Evaluating Propect Theory as a Model to Predict Risk-taking in International Relations

Persistent Link:
http://hdl.handle.net/10150/297521
Title:
Evaluating Propect Theory as a Model to Predict Risk-taking in International Relations
Author:
Carlson, Drew Gregory
Issue Date:
2013
Publisher:
The University of Arizona.
Rights:
Copyright © is held by the author. Digital access to this material is made possible by the University Libraries, University of Arizona. Further transmission, reproduction or presentation (such as public display or performance) of protected items is prohibited except with permission of the author.
Abstract:
Causes of risk-taking behavior have been studied extensively in the social sciences. Research in psychology and economics in particular has contributed to a re-evaluation of how actors approach the topic of risk in international relations. Presented here is an evaluation of both the current literature base on risk in global politics and new findings and analysis. Specifically, this paper focuses on the potential of prospect theory to explain risky actions. The current literature is very strong in providing case studies that examine specific instances of risk-taking, but contains few attempts that address the entire system. Therefore, a logistical regression model was used to test the ability of prospect theory and more traditional theories to predict risky actions. The data indicates that the causes of risky actions depend upon how risk those actions are. Fairly risky military mobilizations appear to be caused by the loss of relative military power, while extremely risky mobilizations appear to be caused by the loss of domestic prosperity. This paper examines why this might be the case, and concludes that while difficult to quantify properly, prospect theory has great potential to explain behavior in international politics.
Type:
text; Electronic Thesis
Degree Name:
B.A.
Degree Level:
bachelors
Degree Program:
Honors College; Political Science
Degree Grantor:
University of Arizona
Advisor:
Volgy, Thomas

Full metadata record

DC FieldValue Language
dc.language.isoenen_US
dc.titleEvaluating Propect Theory as a Model to Predict Risk-taking in International Relationsen_US
dc.creatorCarlson, Drew Gregoryen_US
dc.contributor.authorCarlson, Drew Gregoryen_US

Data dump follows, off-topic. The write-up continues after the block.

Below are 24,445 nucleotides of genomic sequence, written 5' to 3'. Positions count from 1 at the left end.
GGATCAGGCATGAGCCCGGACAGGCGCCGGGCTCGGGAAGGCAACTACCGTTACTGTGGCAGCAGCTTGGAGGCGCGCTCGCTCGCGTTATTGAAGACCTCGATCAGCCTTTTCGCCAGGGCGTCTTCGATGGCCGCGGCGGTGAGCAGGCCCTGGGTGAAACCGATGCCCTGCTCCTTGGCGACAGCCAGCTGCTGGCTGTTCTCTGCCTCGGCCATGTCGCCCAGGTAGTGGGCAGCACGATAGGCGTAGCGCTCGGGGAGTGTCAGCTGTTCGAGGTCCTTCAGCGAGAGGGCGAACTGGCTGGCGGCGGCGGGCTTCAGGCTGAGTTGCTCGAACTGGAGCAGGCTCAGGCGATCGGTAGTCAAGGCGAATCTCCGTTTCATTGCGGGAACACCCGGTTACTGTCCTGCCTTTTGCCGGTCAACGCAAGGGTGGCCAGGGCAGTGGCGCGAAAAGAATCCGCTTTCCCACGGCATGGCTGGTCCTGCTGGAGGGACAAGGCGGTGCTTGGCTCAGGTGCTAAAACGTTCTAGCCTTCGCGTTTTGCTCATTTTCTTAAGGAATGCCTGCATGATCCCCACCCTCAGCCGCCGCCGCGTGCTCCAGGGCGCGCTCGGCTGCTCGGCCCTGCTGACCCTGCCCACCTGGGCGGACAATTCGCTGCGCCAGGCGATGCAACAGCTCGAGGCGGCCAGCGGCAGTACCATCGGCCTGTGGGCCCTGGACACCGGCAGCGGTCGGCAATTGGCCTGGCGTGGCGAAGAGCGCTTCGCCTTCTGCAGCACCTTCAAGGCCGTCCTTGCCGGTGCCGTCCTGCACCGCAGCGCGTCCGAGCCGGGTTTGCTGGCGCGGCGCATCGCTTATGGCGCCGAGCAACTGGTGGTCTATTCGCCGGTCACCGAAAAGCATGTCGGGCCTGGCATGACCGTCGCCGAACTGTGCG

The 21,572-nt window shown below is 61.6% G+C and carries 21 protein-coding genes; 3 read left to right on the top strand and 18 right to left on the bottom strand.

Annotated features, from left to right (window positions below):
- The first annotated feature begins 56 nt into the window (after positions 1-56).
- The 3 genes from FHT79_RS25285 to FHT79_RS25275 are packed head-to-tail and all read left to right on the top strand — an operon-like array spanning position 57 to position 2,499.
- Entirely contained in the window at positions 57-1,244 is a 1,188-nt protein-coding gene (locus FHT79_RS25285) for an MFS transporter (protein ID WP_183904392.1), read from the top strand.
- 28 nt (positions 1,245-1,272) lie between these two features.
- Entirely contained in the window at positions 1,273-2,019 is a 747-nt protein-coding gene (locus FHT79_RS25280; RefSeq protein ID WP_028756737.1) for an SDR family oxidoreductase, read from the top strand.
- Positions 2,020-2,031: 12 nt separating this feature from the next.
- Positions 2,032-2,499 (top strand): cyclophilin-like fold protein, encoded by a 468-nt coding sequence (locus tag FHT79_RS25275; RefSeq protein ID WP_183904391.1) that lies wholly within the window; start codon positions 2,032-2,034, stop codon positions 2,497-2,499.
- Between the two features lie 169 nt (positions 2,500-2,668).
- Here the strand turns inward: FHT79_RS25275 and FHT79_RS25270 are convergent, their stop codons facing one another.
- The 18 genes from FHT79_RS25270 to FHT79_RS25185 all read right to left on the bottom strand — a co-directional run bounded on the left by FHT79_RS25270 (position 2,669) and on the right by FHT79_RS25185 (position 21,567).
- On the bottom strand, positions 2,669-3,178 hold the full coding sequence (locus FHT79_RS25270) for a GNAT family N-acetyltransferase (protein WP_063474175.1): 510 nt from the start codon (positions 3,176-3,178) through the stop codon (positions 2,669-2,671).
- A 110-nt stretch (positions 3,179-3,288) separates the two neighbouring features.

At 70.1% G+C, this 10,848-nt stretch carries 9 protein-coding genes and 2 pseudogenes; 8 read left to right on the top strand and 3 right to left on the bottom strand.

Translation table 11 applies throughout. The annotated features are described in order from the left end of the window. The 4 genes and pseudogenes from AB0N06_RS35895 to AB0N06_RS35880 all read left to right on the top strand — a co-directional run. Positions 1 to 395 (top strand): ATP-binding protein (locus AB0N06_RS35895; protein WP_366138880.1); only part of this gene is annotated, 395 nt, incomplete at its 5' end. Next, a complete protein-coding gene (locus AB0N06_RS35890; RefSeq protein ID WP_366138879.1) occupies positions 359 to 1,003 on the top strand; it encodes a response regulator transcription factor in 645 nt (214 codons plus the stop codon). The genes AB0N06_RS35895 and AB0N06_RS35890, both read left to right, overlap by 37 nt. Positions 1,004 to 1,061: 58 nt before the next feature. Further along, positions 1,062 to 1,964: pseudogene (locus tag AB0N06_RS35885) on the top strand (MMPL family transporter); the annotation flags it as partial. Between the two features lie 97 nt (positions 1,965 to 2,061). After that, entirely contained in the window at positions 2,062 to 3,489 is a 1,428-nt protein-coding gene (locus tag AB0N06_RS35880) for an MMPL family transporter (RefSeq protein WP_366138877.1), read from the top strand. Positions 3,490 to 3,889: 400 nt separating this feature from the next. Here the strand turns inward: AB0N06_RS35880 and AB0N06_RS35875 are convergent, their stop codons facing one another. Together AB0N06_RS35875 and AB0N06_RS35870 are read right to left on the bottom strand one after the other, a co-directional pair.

dc.date.issued2013-
dc.publisherThe University of Arizona.en_US
dc.rightsCopyright © is held by the author. Digital access to this material is made possible by the University Libraries, University of Arizona. Further transmission, reproduction or presentation (such as public display or performance) of protected items is prohibited except with permission of the author.en_US
dc.description.abstractCauses of risk-taking behavior have been studied extensively in the social sciences. Research in psychology and economics in particular has contributed to a re-evaluation of how actors approach the topic of risk in international relations. Presented here is an evaluation of both the current literature base on risk in global politics and new findings and analysis. Specifically, this paper focuses on the potential of prospect theory to explain risky actions. The current literature is very strong in providing case studies that examine specific instances of risk-taking, but contains few attempts that address the entire system. Therefore, a logistical regression model was used to test the ability of prospect theory and more traditional theories to predict risky actions. The data indicates that the causes of risky actions depend upon how risk those actions are. Fairly risky military mobilizations appear to be caused by the loss of relative military power, while extremely risky mobilizations appear to be caused by the loss of domestic prosperity. This paper examines why this might be the case, and concludes that while difficult to quantify properly, prospect theory has great potential to explain behavior in international politics.en_US
dc.typetexten_US
dc.typeElectronic Thesisen_US
thesis.degree.nameB.A.en_US
thesis.degree.levelbachelorsen_US
thesis.degree.disciplineHonors Collegeen_US
thesis.degree.disciplinePolitical Scienceen_US
thesis.degree.grantorUniversity of Arizonaen_US
dc.contributor.advisorVolgy, Thomas-
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